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Saturday, April 26, 2014

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By the way, my 12:04 post should have made clear that I was talking about everyday players, not pitchers. It's slightly more common for pitchers to suddenly become better in their mid 30s. It's still rare, but it certainly happened with Jamie Moyer & Randy Johnson, and probably a few others.

aksmith: I was simply responding to your original statement: "Papelbon's rediscovered a couple miles per hour on his fastball from the end of last season."

That statement is demonstrably false, as I showed.

You frequently make posts that are demonstrably false and I usually ignore them, but in this case your post is accepted as gospel by most here so I thought it useful to note the facts, as opposed to the "beliefs" of someone who knows very little about the topic at hand.

I really like Morse and you could maybe make the case that he'd be more valuable than Byrd, long-term.

That said, he is a horrible, horrible defensive corner outfielder. He's passable at 1B.

What the hell is up with Beerleaguer?

That said, he is a horrible, horrible defensive corner outfielder. He's passable at 1B.

Posted by: clout | Monday, April 28, 2014 at 12:26 PM

Yeah, as an OF/1B goes Morse would make a pretty solid DH. Not to mention I have a feeling his injury issues would be exacerbated playing RF everyday.

bap - Molitor is one example, although his career numbers at those ages also seemed to coincide with a move to basically full-time DHing, which helped him stay healthy (his biggest bugaboo). That being said, he didn't suddenly go virtually from out of the league and washed up to an all-star at 35, he just managed to stay healthy and joined the best lineup in baseball, leading to a slight uptick over his career numbers...Byrd doesn't meet any of that criteria, he just suddenly started hitting HRs at a much higher rate than ever before. Nothing suspicious about that...

Sandy Koufax had a career ERA+ of 100 after his first 6 years in MLB. His next 6 years: 156.

Of course, he was a lot younger than most veteran pitchers, but BAP's point is accurate. Getting better with experience has a much longer curve for pitchers than batters, hence a lot of guys being better in their 30s than 20s.

Clout - Yes, you saw what I wrote and you were able to cherry pick four games where his velocity was fine. Of course, if you choose a larger sample, his velocity clearly declined in the second half of the season. But you're too intellectually dishonest to do that. However, you didn't respond to the actual point. He is throwing easy this season and last season he was not. He was clearly having problems, quite possibly with his hip. And I notice you are not defending his lousy season as you have before. Your point, once again, shows a facility with cherry picking numbers, but also shows no insight into actual baseball.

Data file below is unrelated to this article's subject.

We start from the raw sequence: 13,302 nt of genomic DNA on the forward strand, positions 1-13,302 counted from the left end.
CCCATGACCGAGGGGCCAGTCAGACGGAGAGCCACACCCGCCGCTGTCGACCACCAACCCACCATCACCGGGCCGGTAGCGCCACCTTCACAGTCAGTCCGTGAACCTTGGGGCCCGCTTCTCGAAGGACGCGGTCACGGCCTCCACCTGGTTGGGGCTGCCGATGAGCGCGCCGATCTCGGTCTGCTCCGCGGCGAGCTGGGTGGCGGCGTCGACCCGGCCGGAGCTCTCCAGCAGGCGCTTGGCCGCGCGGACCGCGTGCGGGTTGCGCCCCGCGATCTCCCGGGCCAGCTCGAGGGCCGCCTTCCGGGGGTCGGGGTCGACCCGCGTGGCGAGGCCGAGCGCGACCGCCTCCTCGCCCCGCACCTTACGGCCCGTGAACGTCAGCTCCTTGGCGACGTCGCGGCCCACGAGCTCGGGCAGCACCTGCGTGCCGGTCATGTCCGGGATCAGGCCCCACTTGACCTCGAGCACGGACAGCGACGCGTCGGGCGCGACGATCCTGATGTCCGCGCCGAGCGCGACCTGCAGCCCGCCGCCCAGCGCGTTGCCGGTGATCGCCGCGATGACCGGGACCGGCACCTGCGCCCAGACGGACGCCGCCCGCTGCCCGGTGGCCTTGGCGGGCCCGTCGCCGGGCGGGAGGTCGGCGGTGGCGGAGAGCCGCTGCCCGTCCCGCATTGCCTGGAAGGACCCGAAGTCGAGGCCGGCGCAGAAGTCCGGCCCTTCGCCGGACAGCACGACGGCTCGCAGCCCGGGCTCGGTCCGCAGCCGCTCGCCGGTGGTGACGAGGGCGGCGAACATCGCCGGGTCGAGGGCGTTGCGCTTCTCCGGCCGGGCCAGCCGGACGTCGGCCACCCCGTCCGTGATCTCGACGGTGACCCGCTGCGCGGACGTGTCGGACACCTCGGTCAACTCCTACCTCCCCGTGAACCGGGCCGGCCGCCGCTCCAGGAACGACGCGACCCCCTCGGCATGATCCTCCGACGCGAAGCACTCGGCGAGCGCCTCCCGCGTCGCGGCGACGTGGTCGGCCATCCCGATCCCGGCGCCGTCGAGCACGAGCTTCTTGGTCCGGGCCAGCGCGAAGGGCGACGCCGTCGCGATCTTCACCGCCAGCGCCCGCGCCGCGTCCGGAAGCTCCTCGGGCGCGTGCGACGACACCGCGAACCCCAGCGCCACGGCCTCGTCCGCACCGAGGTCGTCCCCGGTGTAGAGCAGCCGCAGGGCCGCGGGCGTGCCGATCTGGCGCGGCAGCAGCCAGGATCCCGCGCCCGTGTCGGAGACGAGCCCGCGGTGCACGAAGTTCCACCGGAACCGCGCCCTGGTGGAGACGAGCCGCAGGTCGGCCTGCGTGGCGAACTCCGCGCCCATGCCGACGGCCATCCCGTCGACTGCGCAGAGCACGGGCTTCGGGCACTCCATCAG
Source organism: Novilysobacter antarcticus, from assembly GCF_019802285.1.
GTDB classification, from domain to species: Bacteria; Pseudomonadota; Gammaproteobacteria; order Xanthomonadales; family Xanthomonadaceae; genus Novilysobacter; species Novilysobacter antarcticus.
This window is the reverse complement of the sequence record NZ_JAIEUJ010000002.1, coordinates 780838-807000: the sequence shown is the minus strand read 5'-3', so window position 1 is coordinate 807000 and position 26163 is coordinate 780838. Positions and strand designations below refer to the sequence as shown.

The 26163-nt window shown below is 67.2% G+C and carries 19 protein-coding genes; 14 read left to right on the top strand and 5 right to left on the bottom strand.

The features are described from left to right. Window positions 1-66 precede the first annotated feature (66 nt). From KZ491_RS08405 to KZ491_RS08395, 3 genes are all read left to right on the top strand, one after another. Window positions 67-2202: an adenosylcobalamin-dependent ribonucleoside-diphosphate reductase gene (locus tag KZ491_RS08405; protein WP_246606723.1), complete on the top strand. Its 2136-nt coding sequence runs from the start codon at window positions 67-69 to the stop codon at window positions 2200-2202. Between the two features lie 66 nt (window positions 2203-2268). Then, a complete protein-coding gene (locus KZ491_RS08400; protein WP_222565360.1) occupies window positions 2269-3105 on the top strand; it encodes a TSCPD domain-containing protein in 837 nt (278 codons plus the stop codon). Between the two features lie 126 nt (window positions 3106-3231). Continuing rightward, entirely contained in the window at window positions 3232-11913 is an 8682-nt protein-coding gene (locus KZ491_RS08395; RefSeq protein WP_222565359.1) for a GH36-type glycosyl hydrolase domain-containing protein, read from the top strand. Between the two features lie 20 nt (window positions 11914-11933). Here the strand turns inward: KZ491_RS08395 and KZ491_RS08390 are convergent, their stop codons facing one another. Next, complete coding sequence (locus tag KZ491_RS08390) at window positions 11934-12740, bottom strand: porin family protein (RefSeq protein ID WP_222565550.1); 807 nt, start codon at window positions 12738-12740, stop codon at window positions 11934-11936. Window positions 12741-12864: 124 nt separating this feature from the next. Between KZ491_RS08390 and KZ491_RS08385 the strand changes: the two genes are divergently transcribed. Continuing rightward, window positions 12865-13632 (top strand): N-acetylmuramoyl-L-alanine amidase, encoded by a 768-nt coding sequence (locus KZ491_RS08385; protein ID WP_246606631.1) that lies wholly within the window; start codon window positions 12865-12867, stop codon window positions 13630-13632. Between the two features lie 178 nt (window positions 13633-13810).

Please tell us again that Papelbon was just fine last season. Please tell everyone how you believe he was a premium closer and everyone who saw him blow save after save and walk a tightrope nightly because he was overthrowing that they didn't see what they saw. Please do that and then we can have you committed.

As previously posted, Comcast, please feel free to reach out about my taking on the burden of keeping up with this site...

aksmith: You said "the end of last season." I though his final 4 games might meet that criteria. I'm happy to go back and add in the 6 earlier games he pitched in September, but you won't see a difference.

The comments about "send Freddy down to get some AB's and get some confidence" are pretty funny. Almost as if you guys think that he actually deserves any sort of spot on a MLB roster or something (utility IF or otherwise - remember when you guys thought they should "pass" on re-signing Jimmy?). Galvis is not a big league player. The only glimpses he's shown were PED related, but I guess that selective amnesia is a powerful thing (also the reason that Bastardo is still "an 8th inning guy").

Which is puzzling, because they take a very pragmatic approach with someone like MAG who will be assigned to the high minors until he proves himself. Why this approach can't be applied to the likes of Galvis, Mayberry, et al is odd. For some reason there are just some guys who "have a spot" regardless.

aksmith: Also, FYI, changing your previous statements to make them accurate is a worthy thing to do, but it doesn't make your original statement any less wrong, even if you are now pretending you didn't post it.

Any chance at all that Ruf supplants Galvis on the bench if/when healthy, or do we need to keep Freddy around for his glove 3-4 innings each week as a defensive caddy?

There have been plenty of all-glove utility guys sticking around the majors for years, and he's fine as a utility IF who plays once or twice a week to give guys like Jimmy and Chase a blow, but at his current pace he would rack up over 200 PAs, and that's way too many. If you have to use him regularly you're either dealing with major injury issues or your team isn't very good, unfortunately.